These findings can be synthesized in a model of axial segmentation in which the notochord possesses an intrinsic segmentation mechanism, likely within the sheath cells, that does not depend on the paraxial segmentation clock to produce periodic entpd5 rings and subsequent mineralization. This mechanism is proposed to act directly upstream of entpd5 expression, but is nevertheless sensitive to information from the paraxial mesoderm, likely from the myotome structure, which can bias the position of a ring to enable coupling of the early-developing myotome with the later-forming skeleton in wildtype.
To assess the plausibility of this hypothesis and to investigate what kind of mechanism has these properties, we developed a theoretical description that formalizes these ideas and incorporates key experimental findings. We describe the intrinsic patterning mechanism operating in the notochord sheath cells as a reaction diffusion system with two components, an activator and an inhibitor (Murray, 1993) (see the Theory section in Materials and methods and Figure 7—figure supplement 1). This theory is capable of producing an autonomous pattern, sequentially adding segments from anterior to posterior (Figure 7A, Figure 7—figure supplement 2 and Video 1). The cues provided by the paraxial mesoderm pattern are introduced as a distribution of sinks for the inhibitor that are of the same order as the mechanism’s intrinsic wavelength (Figure 7). The choice of sinks instead of sources, together with vanishing initial conditions across the notochord except for a perturbation localized at the anterior, are required to preserve the sequential character of notochord segmentation. Although other more complex descriptions that improve robustness to noise are possible (Materials and methods), this simple theory successfully accounts for the sequential formation of regular segments in the presence of sinks as observed in wild type (Figure 7B, Figure 7—figure supplement 3 and Video 2). The intrinsic patterning mechanism allows for a range of pattern wavelengths, providing the plasticity for the sinks to pin segments to specific locations, altering the length of each segment. We conjecture that the mutants do not affect the intrinsic notochord patterning mechanism, but change the features of the sink distribution. The potential of sinks for biasing the pattern can interfere with ring formation, revealing a process that can intercalate a ring into a mispatterned gap in the sequence. Both reducing the sink strength and increasing the noise in the positioning of sinks can induce defects in the intrinsic patterning mechanism (Figure 7—figure supplement 4). Thus, the spatially disordered and variable sized myotomes observed in the mutants (Figure 2A–E) are described in the theory as large fluctuations in the positions and amplitudes of inhibitor sinks (Figure 7C and D). The her1−/−;her7−/− situation is described by strong sinks with large position errors (Figures 2C and 7B, Figure 7—figure supplement 5 and Video 3) while tbx6−/− and her1−/−;her7−/−;tbx6−/− are described by sinks with reduced amplitude and shorter wavelength, accounting for the smaller and scattered myotome fragments (Figures 2B,D and and 7D, Figure 7—figure supplement 6 and Video 4). In the framework of the theory, tbx6−/− and her1−/−;her7−/−;tbx6−/− are described by the same set of parameters. The mechanism has some flexibility and is compatible with a range of wavelengths. For example, the larger myotomes produced by a hes6 mutant provides larger wavelength cues to the notochord resulting in larger and fewer chordacentra (Figure 7E, Figure 7—figure supplement 7 and Video 5).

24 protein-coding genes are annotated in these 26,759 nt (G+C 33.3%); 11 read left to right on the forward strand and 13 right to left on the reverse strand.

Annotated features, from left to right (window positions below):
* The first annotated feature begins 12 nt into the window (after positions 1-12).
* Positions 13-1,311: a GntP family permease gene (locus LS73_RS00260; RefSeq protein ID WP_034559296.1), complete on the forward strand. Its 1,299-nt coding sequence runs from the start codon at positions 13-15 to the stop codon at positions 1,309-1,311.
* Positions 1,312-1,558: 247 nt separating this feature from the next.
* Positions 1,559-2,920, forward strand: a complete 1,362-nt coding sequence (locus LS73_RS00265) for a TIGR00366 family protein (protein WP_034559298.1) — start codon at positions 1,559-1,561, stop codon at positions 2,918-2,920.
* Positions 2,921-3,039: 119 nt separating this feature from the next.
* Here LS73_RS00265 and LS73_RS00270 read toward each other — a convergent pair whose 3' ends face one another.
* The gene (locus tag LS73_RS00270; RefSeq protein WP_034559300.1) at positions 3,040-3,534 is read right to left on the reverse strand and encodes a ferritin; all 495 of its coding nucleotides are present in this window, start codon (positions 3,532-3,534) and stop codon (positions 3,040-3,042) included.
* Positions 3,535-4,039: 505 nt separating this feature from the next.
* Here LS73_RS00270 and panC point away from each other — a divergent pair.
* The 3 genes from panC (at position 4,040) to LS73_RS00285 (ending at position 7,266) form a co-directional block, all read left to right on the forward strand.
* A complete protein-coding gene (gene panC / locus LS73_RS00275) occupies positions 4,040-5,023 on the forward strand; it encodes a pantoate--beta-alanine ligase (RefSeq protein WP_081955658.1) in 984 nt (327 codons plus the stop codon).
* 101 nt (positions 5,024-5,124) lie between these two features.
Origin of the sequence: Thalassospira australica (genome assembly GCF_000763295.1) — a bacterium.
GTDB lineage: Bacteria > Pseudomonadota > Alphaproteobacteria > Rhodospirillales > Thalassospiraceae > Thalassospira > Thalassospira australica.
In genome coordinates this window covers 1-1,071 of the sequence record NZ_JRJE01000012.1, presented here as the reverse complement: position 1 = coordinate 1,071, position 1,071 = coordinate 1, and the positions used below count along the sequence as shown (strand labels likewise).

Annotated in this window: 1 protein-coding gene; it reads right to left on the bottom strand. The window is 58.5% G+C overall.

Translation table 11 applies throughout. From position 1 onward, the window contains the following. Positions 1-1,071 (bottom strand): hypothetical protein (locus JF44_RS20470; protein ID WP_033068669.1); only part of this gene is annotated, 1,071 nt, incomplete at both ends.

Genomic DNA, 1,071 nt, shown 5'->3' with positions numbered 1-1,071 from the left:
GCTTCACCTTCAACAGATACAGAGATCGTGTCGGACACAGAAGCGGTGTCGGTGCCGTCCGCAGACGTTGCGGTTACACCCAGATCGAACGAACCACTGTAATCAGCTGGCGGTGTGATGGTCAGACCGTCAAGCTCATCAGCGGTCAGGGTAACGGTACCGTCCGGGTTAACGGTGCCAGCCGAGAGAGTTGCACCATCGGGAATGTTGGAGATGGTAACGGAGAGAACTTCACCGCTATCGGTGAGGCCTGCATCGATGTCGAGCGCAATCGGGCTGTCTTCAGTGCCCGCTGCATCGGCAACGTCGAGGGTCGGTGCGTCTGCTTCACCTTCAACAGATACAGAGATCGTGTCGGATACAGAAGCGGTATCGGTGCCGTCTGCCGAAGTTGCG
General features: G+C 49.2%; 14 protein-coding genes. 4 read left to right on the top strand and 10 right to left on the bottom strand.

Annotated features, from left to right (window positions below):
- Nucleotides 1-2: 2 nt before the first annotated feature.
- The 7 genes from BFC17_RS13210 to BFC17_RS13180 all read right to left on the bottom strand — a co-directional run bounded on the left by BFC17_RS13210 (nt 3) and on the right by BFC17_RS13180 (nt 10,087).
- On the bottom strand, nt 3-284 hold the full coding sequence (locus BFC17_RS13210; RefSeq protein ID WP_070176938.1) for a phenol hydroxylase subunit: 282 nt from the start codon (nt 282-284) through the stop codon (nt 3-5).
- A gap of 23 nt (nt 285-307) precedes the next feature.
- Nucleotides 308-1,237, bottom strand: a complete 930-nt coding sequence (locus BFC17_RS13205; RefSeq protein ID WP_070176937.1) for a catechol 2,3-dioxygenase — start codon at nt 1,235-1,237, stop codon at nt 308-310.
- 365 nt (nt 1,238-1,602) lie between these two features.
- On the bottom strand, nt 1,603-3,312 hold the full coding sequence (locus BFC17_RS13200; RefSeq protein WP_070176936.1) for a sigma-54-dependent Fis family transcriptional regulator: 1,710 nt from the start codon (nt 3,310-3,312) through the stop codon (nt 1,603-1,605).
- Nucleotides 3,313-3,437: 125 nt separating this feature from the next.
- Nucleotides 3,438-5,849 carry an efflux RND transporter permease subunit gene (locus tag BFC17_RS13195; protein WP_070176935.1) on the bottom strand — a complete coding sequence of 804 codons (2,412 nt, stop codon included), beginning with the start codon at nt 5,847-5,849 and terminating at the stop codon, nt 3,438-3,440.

In the simulations of the wild type, there is always a correspondence between the position of the sink and the position of the peak of activator (Figure 7B and E); this situation is also found between the positions of the myotome boundary and the entpd5 expression ring in experimental wild type animals (Figure 7—figure supplement 8A–F). In the simulations of tbx6, her1;her7 and her1;her7;tbx6 mutants this strict correspondence between sink and activator is lost (Figure 7C and D); activator peaks occur both together with sinks and in between them. In the case of hes6, the strict correspondence between sink and activator may be lost in the last tail segments. To test this prediction of the model, we examined the distribution of myotome boundaries and entpd5 expression rings in tbx6 and her1;her7 double mutants. We observed that the disorganized myotome boundary fragments in the mutants had lost strict correspondence with the entpd5 rings (Figure 7—figure supplement 8G–R). This lack of spatial correspondence between paraxial structure and axial expression is in agreement with the model, and it supports the hypothesis that the sink is associated with some feature of the myotome boundary.